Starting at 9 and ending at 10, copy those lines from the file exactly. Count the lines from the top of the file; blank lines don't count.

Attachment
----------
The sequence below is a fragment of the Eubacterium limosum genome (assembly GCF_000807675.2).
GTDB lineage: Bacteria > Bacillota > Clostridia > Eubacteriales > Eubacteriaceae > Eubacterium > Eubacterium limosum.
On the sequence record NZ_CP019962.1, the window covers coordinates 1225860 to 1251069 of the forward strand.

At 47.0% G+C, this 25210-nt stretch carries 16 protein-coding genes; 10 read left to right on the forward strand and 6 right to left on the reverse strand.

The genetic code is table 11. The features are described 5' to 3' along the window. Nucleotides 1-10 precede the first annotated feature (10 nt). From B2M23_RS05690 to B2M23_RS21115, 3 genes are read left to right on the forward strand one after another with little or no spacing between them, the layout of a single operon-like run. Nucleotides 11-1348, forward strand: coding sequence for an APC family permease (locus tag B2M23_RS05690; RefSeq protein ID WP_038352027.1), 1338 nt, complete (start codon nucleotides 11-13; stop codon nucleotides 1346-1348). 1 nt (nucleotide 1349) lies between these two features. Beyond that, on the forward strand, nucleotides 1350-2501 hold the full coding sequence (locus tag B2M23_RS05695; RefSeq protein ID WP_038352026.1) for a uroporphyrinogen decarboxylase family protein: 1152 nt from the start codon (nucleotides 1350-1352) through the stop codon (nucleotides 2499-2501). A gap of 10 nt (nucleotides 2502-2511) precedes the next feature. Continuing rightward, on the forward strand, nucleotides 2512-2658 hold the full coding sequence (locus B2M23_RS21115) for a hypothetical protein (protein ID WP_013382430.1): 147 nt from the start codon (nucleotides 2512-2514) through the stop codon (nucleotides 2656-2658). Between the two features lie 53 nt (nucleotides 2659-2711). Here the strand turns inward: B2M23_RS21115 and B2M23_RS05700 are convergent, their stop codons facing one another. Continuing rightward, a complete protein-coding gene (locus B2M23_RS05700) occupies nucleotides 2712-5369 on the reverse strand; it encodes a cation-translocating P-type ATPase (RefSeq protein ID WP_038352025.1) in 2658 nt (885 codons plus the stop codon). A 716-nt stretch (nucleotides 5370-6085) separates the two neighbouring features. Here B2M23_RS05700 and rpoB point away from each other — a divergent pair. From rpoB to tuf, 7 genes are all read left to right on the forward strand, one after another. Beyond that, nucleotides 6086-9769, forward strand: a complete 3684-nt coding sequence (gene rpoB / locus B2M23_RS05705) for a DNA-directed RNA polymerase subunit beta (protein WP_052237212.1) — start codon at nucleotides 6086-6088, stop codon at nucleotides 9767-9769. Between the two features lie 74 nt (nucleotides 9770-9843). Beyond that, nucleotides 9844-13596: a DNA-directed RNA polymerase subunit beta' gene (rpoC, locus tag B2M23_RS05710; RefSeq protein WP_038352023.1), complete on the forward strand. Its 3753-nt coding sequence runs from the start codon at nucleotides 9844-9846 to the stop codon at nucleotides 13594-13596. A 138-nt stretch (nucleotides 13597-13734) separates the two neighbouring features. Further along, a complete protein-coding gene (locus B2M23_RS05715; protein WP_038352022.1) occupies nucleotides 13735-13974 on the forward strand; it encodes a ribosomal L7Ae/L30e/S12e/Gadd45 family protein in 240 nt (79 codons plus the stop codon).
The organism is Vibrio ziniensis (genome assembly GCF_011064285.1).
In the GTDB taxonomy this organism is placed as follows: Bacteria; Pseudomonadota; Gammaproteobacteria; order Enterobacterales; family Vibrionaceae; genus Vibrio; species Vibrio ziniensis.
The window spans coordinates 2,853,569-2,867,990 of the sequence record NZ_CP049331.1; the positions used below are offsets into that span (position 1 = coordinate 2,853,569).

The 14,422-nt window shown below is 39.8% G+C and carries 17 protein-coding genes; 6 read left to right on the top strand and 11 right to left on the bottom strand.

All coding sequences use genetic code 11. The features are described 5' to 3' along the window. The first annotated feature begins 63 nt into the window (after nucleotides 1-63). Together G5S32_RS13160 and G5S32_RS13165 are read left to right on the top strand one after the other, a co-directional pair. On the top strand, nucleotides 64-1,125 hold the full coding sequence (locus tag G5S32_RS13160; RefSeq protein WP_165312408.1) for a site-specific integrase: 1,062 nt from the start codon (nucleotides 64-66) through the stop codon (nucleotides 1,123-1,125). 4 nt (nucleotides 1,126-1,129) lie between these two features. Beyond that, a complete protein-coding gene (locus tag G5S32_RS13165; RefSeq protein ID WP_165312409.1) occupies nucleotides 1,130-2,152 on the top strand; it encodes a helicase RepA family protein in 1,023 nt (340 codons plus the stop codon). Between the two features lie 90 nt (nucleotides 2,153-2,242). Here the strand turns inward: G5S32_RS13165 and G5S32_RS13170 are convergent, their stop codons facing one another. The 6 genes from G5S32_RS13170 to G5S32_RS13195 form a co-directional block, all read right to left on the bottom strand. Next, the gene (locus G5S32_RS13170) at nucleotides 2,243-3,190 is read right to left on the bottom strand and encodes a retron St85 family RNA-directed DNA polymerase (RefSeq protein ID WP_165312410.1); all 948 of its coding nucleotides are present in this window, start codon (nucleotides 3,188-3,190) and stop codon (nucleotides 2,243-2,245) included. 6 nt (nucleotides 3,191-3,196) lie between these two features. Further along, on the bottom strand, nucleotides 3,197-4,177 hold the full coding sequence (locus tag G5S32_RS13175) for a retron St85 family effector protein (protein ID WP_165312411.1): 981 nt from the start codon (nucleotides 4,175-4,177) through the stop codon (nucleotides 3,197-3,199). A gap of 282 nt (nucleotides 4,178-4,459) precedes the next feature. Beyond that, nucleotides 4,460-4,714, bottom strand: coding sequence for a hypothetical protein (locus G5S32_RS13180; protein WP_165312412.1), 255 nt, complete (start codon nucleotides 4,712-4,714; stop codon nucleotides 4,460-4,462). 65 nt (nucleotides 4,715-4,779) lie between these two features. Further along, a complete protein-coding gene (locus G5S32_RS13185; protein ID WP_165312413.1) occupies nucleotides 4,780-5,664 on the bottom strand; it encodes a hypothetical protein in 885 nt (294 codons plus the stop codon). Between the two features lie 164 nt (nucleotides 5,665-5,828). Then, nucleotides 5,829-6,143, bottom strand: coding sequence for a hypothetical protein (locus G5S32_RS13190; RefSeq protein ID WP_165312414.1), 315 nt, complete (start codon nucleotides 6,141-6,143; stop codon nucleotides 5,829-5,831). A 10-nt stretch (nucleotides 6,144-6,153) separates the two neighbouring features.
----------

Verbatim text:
The 14,422-nt window shown below is 39.8% G+C and carries 17 protein-coding genes; 6 read left to right on the top strand and 11 right to left on the bottom strand.

All coding sequences use genetic code 11. The features are described 5' to 3' along the window. The first annotated feature begins 63 nt into the window (after nucleotides 1-63). Together G5S32_RS13160 and G5S32_RS13165 are read left to right on the top strand one after the other, a co-directional pair. On the top strand, nucleotides 64-1,125 hold the full coding sequence (locus tag G5S32_RS13160; RefSeq protein WP_165312408.1) for a site-specific integrase: 1,062 nt from the start codon (nucleotides 64-66) through the stop codon (nucleotides 1,123-1,125). 4 nt (nucleotides 1,126-1,129) lie between these two features. Beyond that, a complete protein-coding gene (locus tag G5S32_RS13165; RefSeq protein ID WP_165312409.1) occupies nucleotides 1,130-2,152 on the top strand; it encodes a helicase RepA family protein in 1,023 nt (340 codons plus the stop codon). Between the two features lie 90 nt (nucleotides 2,153-2,242). Here the strand turns inward: G5S32_RS13165 and G5S32_RS13170 are convergent, their stop codons facing one another. The 6 genes from G5S32_RS13170 to G5S32_RS13195 form a co-directional block, all read right to left on the bottom strand. Next, the gene (locus G5S32_RS13170) at nucleotides 2,243-3,190 is read right to left on the bottom strand and encodes a retron St85 family RNA-directed DNA polymerase (RefSeq protein ID WP_165312410.1); all 948 of its coding nucleotides are present in this window, start codon (nucleotides 3,188-3,190) and stop codon (nucleotides 2,243-2,245) included. 6 nt (nucleotides 3,191-3,196) lie between these two features. Further along, on the bottom strand, nucleotides 3,197-4,177 hold the full coding sequence (locus tag G5S32_RS13175) for a retron St85 family effector protein (protein ID WP_165312411.1): 981 nt from the start codon (nucleotides 4,175-4,177) through the stop codon (nucleotides 3,197-3,199). A gap of 282 nt (nucleotides 4,178-4,459) precedes the next feature. Beyond that, nucleotides 4,460-4,714, bottom strand: coding sequence for a hypothetical protein (locus G5S32_RS13180; protein WP_165312412.1), 255 nt, complete (start codon nucleotides 4,712-4,714; stop codon nucleotides 4,460-4,462). 65 nt (nucleotides 4,715-4,779) lie between these two features. Further along, a complete protein-coding gene (locus G5S32_RS13185; protein ID WP_165312413.1) occupies nucleotides 4,780-5,664 on the bottom strand; it encodes a hypothetical protein in 885 nt (294 codons plus the stop codon). Between the two features lie 164 nt (nucleotides 5,665-5,828). Then, nucleotides 5,829-6,143, bottom strand: coding sequence for a hypothetical protein (locus G5S32_RS13190; RefSeq protein ID WP_165312414.1), 315 nt, complete (start codon nucleotides 6,141-6,143; stop codon nucleotides 5,829-5,831). A 10-nt stretch (nucleotides 6,144-6,153) separates the two neighbouring features.